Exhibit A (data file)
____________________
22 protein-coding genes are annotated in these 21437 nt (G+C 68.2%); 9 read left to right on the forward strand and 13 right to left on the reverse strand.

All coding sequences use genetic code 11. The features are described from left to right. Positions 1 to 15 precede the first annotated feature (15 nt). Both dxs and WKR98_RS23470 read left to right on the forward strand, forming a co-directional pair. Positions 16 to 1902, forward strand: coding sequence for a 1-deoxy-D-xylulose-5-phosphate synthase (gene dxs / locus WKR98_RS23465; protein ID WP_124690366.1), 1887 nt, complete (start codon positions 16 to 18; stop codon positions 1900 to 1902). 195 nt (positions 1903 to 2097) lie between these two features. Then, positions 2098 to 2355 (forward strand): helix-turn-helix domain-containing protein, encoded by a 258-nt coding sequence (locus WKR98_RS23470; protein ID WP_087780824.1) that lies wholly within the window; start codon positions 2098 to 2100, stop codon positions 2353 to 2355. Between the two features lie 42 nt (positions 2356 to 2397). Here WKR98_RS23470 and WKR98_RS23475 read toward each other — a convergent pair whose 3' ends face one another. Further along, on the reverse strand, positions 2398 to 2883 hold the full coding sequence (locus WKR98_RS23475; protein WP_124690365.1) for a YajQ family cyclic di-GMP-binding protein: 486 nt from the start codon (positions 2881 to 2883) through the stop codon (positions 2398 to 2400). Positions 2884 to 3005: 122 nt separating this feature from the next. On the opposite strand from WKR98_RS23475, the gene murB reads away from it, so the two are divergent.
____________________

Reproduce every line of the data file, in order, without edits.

22 protein-coding genes are annotated in these 21437 nt (G+C 68.2%); 9 read left to right on the forward strand and 13 right to left on the reverse strand.

All coding sequences use genetic code 11. The features are described from left to right. Positions 1 to 15 precede the first annotated feature (15 nt). Both dxs and WKR98_RS23470 read left to right on the forward strand, forming a co-directional pair. Positions 16 to 1902, forward strand: coding sequence for a 1-deoxy-D-xylulose-5-phosphate synthase (gene dxs / locus WKR98_RS23465; protein ID WP_124690366.1), 1887 nt, complete (start codon positions 16 to 18; stop codon positions 1900 to 1902). 195 nt (positions 1903 to 2097) lie between these two features. Then, positions 2098 to 2355 (forward strand): helix-turn-helix domain-containing protein, encoded by a 258-nt coding sequence (locus WKR98_RS23470; protein ID WP_087780824.1) that lies wholly within the window; start codon positions 2098 to 2100, stop codon positions 2353 to 2355. Between the two features lie 42 nt (positions 2356 to 2397). Here WKR98_RS23470 and WKR98_RS23475 read toward each other — a convergent pair whose 3' ends face one another. Further along, on the reverse strand, positions 2398 to 2883 hold the full coding sequence (locus WKR98_RS23475; protein WP_124690365.1) for a YajQ family cyclic di-GMP-binding protein: 486 nt from the start codon (positions 2881 to 2883) through the stop codon (positions 2398 to 2400). Positions 2884 to 3005: 122 nt separating this feature from the next. On the opposite strand from WKR98_RS23475, the gene murB reads away from it, so the two are divergent.